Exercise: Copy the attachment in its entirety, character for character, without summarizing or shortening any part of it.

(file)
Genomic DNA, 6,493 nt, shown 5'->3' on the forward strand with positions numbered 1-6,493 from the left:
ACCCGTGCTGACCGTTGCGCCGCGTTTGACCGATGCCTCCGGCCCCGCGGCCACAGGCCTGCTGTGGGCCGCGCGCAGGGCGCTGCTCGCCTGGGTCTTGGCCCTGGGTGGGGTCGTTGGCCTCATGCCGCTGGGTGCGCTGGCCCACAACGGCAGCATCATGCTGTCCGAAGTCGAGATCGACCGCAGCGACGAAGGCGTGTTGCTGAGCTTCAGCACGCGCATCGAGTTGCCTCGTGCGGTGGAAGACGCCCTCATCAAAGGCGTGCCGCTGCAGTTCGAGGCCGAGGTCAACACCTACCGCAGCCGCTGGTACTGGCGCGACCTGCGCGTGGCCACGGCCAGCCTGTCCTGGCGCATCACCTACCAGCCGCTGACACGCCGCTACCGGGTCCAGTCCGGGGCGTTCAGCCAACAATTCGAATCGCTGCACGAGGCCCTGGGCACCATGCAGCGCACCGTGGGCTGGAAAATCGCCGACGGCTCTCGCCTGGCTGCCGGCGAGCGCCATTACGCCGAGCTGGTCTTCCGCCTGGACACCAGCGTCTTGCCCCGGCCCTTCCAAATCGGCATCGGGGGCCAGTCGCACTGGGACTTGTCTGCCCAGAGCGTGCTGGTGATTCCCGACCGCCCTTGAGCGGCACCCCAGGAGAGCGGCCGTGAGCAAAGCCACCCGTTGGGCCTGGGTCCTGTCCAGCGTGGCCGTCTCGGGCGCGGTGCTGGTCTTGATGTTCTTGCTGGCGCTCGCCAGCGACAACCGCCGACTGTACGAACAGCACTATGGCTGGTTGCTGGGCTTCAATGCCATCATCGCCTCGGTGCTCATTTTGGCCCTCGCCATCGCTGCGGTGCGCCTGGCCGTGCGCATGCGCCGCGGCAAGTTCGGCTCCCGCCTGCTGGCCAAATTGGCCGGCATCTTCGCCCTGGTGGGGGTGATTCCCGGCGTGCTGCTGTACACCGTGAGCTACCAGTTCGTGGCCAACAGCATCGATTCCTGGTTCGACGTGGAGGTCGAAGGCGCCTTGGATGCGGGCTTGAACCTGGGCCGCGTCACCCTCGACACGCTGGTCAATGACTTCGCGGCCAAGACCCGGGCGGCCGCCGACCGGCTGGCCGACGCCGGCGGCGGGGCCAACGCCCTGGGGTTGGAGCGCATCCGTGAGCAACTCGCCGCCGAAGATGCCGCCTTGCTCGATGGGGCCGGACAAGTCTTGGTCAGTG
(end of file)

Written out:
Genomic DNA, 6,493 nt, shown 5'->3' on the forward strand with positions numbered 1-6,493 from the left:
ACCCGTGCTGACCGTTGCGCCGCGTTTGACCGATGCCTCCGGCCCCGCGGCCACAGGCCTGCTGTGGGCCGCGCGCAGGGCGCTGCTCGCCTGGGTCTTGGCCCTGGGTGGGGTCGTTGGCCTCATGCCGCTGGGTGCGCTGGCCCACAACGGCAGCATCATGCTGTCCGAAGTCGAGATCGACCGCAGCGACGAAGGCGTGTTGCTGAGCTTCAGCACGCGCATCGAGTTGCCTCGTGCGGTGGAAGACGCCCTCATCAAAGGCGTGCCGCTGCAGTTCGAGGCCGAGGTCAACACCTACCGCAGCCGCTGGTACTGGCGCGACCTGCGCGTGGCCACGGCCAGCCTGTCCTGGCGCATCACCTACCAGCCGCTGACACGCCGCTACCGGGTCCAGTCCGGGGCGTTCAGCCAACAATTCGAATCGCTGCACGAGGCCCTGGGCACCATGCAGCGCACCGTGGGCTGGAAAATCGCCGACGGCTCTCGCCTGGCTGCCGGCGAGCGCCATTACGCCGAGCTGGTCTTCCGCCTGGACACCAGCGTCTTGCCCCGGCCCTTCCAAATCGGCATCGGGGGCCAGTCGCACTGGGACTTGTCTGCCCAGAGCGTGCTGGTGATTCCCGACCGCCCTTGAGCGGCACCCCAGGAGAGCGGCCGTGAGCAAAGCCACCCGTTGGGCCTGGGTCCTGTCCAGCGTGGCCGTCTCGGGCGCGGTGCTGGTCTTGATGTTCTTGCTGGCGCTCGCCAGCGACAACCGCCGACTGTACGAACAGCACTATGGCTGGTTGCTGGGCTTCAATGCCATCATCGCCTCGGTGCTCATTTTGGCCCTCGCCATCGCTGCGGTGCGCCTGGCCGTGCGCATGCGCCGCGGCAAGTTCGGCTCCCGCCTGCTGGCCAAATTGGCCGGCATCTTCGCCCTGGTGGGGGTGATTCCCGGCGTGCTGCTGTACACCGTGAGCTACCAGTTCGTGGCCAACAGCATCGATTCCTGGTTCGACGTGGAGGTCGAAGGCGCCTTGGATGCGGGCTTGAACCTGGGCCGCGTCACCCTCGACACGCTGGTCAATGACTTCGCGGCCAAGACCCGGGCGGCCGCCGACCGGCTGGCCGACGCCGGCGGCGGGGCCAACGCCCTGGGGTTGGAGCGCATCCGTGAGCAACTCGCCGCCGAAGATGCCGCCTTGCTCGATGGGGCCGGACAAGTCTTGGTCAGTG